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Ann Pediatr Endocrinol Metab > Volume 20(3); 2015 > Article
Yu, Jung, Kim, Kwon, Chae, Kim, and Kim: Clinical manifestations of testicular adrenal rest tumor in males with congenital adrenal hyperplasia



In male patients with congenital adrenal hyperplasia (CAH), the presence of testicular adrenal rest tumors (TARTs) have been reported, however their prevalence and clinical manifestations are not well known. Untreated TARTs may lead to testicular structural damage and infertility. This study was conducted to investigate the prevalence of TARTs in male patients with CAH, and characterize the manifestations to identify contributing factors to TART.


Among 102 CAH patients aged 0-30 years, 24 male patients have been regularly followed up in our outpatient clinic at Severance Children's Hospital from January 2000 to December 2014. In order to reveiw the characteristics of TART patients, we calculated the mean levels of hormones during the 5 years before the time of investigation. Five patients underwent follow-up scrotal ultrasonography (US) after adjusting the dosage of glucocorticoids.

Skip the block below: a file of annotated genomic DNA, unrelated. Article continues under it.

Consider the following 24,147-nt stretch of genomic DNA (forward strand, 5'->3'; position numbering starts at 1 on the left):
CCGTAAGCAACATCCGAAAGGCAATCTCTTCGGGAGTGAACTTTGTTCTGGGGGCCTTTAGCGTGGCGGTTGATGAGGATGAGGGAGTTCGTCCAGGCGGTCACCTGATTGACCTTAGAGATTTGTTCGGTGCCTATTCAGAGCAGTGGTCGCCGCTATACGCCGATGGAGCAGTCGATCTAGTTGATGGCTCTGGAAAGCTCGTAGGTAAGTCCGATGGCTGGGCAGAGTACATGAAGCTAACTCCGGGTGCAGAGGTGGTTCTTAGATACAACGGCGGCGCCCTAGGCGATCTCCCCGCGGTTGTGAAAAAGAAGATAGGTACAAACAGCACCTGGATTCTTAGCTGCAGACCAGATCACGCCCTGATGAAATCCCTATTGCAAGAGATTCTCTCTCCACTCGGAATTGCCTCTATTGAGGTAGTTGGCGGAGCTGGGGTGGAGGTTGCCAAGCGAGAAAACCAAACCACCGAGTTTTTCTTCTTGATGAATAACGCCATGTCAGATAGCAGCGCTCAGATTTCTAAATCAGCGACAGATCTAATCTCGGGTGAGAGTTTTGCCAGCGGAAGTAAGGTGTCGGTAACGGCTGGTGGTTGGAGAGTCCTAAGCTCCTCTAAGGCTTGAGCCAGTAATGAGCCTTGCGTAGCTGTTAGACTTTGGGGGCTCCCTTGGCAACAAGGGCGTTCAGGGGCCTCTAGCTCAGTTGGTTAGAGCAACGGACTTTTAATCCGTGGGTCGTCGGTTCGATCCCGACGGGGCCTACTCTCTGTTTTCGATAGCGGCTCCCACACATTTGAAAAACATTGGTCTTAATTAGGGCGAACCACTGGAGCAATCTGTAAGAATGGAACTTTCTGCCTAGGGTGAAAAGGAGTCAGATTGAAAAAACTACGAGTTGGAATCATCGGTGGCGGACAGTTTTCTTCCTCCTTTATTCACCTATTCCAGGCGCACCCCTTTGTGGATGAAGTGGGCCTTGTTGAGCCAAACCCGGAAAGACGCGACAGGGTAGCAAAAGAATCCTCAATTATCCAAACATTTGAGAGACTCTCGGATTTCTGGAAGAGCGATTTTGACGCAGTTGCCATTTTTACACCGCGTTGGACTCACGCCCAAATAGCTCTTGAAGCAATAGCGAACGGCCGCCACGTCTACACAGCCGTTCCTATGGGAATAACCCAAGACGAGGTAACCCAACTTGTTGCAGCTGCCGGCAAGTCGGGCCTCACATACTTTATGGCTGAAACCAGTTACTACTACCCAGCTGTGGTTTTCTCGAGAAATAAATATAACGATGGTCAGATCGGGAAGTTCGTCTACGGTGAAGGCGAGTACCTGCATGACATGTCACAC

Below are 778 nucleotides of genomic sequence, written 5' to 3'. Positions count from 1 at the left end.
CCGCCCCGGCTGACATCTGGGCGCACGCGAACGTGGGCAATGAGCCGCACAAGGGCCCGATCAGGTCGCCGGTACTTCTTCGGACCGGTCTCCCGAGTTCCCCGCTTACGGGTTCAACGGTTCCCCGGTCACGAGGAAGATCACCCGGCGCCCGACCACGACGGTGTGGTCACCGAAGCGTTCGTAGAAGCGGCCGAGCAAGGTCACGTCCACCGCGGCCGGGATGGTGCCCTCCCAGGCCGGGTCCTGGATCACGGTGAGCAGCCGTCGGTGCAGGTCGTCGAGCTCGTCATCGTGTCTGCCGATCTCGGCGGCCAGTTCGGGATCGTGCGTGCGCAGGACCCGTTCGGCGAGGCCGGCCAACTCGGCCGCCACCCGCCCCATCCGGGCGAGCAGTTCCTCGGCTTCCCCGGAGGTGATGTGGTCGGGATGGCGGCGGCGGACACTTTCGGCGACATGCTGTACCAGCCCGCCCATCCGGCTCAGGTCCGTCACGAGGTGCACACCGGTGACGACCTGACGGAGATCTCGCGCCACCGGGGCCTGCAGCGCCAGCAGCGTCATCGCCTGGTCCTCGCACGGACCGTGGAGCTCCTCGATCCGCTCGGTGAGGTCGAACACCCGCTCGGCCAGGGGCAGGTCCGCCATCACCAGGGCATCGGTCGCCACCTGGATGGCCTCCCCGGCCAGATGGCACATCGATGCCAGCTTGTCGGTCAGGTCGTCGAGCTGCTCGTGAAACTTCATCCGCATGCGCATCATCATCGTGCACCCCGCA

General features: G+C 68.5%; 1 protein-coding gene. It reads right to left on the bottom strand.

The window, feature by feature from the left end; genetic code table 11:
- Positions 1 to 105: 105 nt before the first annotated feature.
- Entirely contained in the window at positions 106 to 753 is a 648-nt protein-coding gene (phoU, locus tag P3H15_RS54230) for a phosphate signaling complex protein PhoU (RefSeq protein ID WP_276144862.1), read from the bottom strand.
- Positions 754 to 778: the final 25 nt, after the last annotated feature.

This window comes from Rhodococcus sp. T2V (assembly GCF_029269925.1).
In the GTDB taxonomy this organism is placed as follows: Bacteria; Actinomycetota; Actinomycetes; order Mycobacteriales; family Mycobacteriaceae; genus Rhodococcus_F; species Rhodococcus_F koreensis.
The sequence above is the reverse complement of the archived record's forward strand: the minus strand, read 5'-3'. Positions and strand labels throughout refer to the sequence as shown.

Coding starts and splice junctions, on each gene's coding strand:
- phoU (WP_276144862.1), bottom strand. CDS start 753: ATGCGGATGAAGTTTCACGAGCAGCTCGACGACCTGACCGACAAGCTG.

TARTs were detected in 8 of the 13 patients (61.5%). The median age of TARTs diagnosis was 20.2 years with the youngest case being 15.5 years old. The mean serum level of adrenocorticotropic hormone (ACTH) was higher in the TARTs patient group compared to the non-TARTs group (P<0.05). The tumor size decreased in 3 cases, slightly increased in 1 case, and had no change in another case.


The serum ACTH level might be associated with the growth promoting factor for TARTs, but the exact mechanism has not been clearly identified. Screening for TARTs using US is important in male patients with CAH for early-detection and prevention of ongoing complications, such as infertility.


Congenital adrenal hyperplasia (CAH) is a common endocrine disease whose incidence ranges from 1:10,000 to 1:20,000 births1), and is passed on in an autosomal recessive pattern2,3). It is caused by a defect in adrenal steroid synthesis, with more than 90% of cases being caused by 21-hydroxylase deficiency (21-OHD). The 21-OHD induces glucocorticoid and mineralocorticoid deficiency, the lack of which leads to a compensatory increase in adrenocorticotropic hormone (ACTH) secretion. This, in turn, causes adrenal gland hyperplasia and overproduction of the adrenal androgens. The 21-OHD is divided into salt wasting (SW) type and simple virilizing (SV) type, according to the with electrolyte imbalance and depending on the severity of the enzyme defect3).